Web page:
Green roof on a church

I am standing on a green roof on a catholic church in the South Bronx. Last year youth and educators from the Youth Ministry for Peace and Justice have planted grass on this church. During a tour of my research site with Kendra Liddicoat, my colleague at Cornell, we have found that the church has recently installed solar panels on the other side of the roof. Interestingly, both natural and high-tech sides of the roof are using the energy of the sun. Kendra said this roof is very educational because residents in surrounding high rise buildings can see this innovation.


Oyster reefs

Many years ago the Bronx River was know for oysters that provided delicious food for people and filtered water. Oyster reefs and most other original ecosystems in the Bronx River have been wiped out by industrial pollution, residential sewage, and channeling the river for freight transportation.

Rocking the Boat, a youth education organization in the South Bronx, collaborates with other organizations to bring oysters back to the Bronx River. Today I have participated in an oyster monitoring field trip with students and Chrissy Word, the Director of Public Programs in Rocking the Boat. They were observing how oysters are doing in one of oyster gardens, which has been created by Rocking the Boat a while ago. Usually oysters live in habitats that they create for themselves, where younger oysters attach and grow on older oysters. It is not easy to establish a new habitat for oysters, especially in the Bronx River, which still has some pollution and a different composition of species. However, educators and students in the Rocking the Boat are working hard to restore oyster reefs in the Bronx River to make it a more sustainable ecosystem.

The Mannahatta Project

In 2009 New York City celebrates the Quadricentennial of Henry Hudson’s voyage. He has sailed on his ship “Half Moon” from Amsterdam to explore an estuary from Staten Island to Albany, which is known today as Hudson River. He met with native Americans and observed almost undisturbed forested landscapes on an island, which is known today as Manhattan, or Mannahatta in a native language, the land of thousand hills. What has changed since that time? Streams, small lakes, hills, and forests gave way to skyscrapers and the first mega-city. Probably Hudson would never imagine this change, just like it is difficult for us to imagine what New York City will look like in 100 years from now.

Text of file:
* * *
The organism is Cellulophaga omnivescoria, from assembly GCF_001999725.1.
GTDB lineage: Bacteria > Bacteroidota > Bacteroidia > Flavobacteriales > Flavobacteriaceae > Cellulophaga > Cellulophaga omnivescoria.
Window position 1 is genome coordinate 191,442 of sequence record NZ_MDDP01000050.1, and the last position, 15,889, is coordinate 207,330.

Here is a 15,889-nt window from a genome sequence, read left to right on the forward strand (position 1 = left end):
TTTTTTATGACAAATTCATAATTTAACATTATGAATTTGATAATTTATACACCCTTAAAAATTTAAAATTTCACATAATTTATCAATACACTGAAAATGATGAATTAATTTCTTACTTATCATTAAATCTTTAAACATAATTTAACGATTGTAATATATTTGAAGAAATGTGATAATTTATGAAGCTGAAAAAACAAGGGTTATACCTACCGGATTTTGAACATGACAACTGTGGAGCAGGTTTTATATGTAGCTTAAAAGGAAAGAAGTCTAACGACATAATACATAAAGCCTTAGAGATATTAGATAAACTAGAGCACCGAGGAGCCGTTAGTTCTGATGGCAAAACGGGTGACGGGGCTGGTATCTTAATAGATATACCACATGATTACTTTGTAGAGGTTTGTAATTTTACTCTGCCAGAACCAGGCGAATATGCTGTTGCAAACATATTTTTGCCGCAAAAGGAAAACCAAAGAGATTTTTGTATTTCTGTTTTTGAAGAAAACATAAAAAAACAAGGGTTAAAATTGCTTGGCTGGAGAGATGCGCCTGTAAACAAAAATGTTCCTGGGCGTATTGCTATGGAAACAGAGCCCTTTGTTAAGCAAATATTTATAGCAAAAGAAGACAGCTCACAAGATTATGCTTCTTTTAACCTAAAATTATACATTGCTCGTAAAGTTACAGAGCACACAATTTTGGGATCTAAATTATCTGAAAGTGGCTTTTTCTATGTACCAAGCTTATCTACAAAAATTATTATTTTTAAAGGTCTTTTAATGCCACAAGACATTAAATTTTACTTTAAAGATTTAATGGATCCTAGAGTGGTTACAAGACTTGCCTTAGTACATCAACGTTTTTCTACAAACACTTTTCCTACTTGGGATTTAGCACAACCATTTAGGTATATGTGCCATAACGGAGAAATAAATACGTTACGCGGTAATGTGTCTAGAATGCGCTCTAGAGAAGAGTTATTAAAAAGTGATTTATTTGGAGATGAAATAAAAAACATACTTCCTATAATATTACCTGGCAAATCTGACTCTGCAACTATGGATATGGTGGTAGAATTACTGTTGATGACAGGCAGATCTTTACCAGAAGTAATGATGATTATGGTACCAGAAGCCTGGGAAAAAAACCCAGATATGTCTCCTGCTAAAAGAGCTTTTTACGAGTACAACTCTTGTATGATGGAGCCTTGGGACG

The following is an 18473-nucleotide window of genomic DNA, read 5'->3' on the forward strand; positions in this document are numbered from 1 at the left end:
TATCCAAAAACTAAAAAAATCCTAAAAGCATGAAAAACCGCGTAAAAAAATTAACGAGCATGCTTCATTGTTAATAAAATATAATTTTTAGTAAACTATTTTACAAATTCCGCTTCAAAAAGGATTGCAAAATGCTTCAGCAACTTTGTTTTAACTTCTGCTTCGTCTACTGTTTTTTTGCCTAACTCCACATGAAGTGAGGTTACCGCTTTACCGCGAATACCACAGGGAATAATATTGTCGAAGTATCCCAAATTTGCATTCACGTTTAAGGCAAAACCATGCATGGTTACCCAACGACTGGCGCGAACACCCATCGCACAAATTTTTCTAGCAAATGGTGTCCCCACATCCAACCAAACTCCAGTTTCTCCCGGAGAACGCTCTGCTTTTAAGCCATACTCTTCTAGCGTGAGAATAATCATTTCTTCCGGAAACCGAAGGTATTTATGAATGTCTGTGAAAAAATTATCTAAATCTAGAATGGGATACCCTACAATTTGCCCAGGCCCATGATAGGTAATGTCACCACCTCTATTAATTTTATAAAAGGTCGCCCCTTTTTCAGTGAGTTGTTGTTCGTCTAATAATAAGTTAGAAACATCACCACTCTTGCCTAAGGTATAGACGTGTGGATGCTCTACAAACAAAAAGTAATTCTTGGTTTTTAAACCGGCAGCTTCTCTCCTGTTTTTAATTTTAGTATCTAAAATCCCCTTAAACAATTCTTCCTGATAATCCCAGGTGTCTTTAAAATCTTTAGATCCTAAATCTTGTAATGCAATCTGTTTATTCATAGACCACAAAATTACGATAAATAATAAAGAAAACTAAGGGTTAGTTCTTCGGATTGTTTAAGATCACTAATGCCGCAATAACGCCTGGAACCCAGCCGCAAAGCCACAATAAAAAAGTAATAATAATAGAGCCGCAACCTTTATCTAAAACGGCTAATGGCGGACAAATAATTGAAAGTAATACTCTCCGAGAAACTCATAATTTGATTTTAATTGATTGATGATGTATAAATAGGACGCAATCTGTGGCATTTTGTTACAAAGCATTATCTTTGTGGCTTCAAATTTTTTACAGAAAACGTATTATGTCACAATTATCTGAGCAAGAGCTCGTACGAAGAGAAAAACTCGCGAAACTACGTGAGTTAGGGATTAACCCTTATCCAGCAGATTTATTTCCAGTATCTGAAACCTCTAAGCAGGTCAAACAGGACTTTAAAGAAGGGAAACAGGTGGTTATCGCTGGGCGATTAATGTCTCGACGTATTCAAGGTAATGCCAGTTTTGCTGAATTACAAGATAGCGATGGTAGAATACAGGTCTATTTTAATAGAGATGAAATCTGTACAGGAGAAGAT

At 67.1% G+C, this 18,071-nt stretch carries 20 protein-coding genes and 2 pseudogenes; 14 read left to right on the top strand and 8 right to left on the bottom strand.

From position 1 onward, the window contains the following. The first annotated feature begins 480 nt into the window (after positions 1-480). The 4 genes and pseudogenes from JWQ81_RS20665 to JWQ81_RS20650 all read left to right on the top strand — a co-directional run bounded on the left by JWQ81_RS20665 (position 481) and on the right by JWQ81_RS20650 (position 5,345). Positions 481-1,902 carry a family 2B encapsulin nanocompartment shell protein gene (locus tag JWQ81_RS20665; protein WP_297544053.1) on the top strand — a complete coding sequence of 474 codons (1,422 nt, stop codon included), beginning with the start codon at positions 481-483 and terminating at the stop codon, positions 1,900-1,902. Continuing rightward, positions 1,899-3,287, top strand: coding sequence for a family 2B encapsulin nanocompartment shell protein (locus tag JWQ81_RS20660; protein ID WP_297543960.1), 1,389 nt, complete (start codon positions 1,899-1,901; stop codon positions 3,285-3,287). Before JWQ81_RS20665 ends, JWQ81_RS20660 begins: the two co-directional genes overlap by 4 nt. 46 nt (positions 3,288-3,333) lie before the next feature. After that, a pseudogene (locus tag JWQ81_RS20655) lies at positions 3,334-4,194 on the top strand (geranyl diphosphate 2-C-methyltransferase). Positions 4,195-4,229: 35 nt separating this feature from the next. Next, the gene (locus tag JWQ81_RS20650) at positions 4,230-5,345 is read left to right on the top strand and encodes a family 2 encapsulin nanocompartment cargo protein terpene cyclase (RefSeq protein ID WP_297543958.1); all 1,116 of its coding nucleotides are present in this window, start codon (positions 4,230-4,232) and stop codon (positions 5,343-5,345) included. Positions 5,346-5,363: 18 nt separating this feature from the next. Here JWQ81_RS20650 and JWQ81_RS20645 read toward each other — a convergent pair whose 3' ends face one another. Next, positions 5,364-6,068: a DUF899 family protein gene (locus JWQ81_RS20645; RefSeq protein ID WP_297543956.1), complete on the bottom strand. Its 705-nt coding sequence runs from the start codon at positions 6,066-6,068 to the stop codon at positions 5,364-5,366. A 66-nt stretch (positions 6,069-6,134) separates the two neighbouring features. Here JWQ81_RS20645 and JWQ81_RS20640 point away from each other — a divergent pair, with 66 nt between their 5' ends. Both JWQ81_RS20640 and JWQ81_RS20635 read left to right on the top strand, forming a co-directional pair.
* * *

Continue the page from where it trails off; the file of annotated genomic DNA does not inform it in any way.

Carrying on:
This week Hunter College hosted a conference about the urban environment. One of speakers was Erik Sanderson. He is working on The Mannahatta Project, which recreates what Manhattan looked like 400 years ago – both visually and ecologically. Comparing the past and current Manhattan stimulates our imagination, and helps us to think about future changes of urban systems. This project is also very educational because it helps students to think about how to modify urban systems to make them sustainable and resilient in the long run.

Water Quality Monitoring

water testing
In November after 5pm in New York City it’s already dark like at night. But youth in environmental after-school programs in the Bronx are working hard in all seasons to improve urban social-ecological systems. On-Water program in Rocking the Boat is one of such programs that combine a wide range of education and restoration approaches and youth development activities – anything from the restoration of oyster reefs to learning outdoor recreation skills, and from planting moss in walls to conducting various inquiry activities. For example, when I came earlier this week to Rocking the Boat, young people were conducting water quality monitoring. They were using a turbidity tube to evaluate water transparency and a number of other measurements such as temperature, pH, salinity, and dissolved oxygen. Rocking the Boat collects this data on a regular basis and submits it to the Bronx River Alliance, which in turn helps local environmental organizations to make more informed decisions about future restoration activities along the Bronx River watershed.

Invasive Species Removal

Can you believe that you are in New York City when you are walking through a dense forest on North Brother Island? This Island in the Bronx with the view of the Manhattan skyline had some houses and a hospital, which have been abandoned in 1960s. Now the NYC Parks Department manages this island as a non-cultivated land belonging to the NYC park system. The A.C.T.I.O.N. youth program from The Point Community Development Corporation in the South Bronx helps to maintain this area by removing invasive species several times a year. A.C.T.I.O.N. collaborates with the NYC Audubon on this project because the island is very important for birds nesting in this relatively isolated ecosystem in the middle of the city. This restoration project is a great learning experience for youth helping to improve ecosystems on this island because there are very few non-cultivated areas in the Bronx.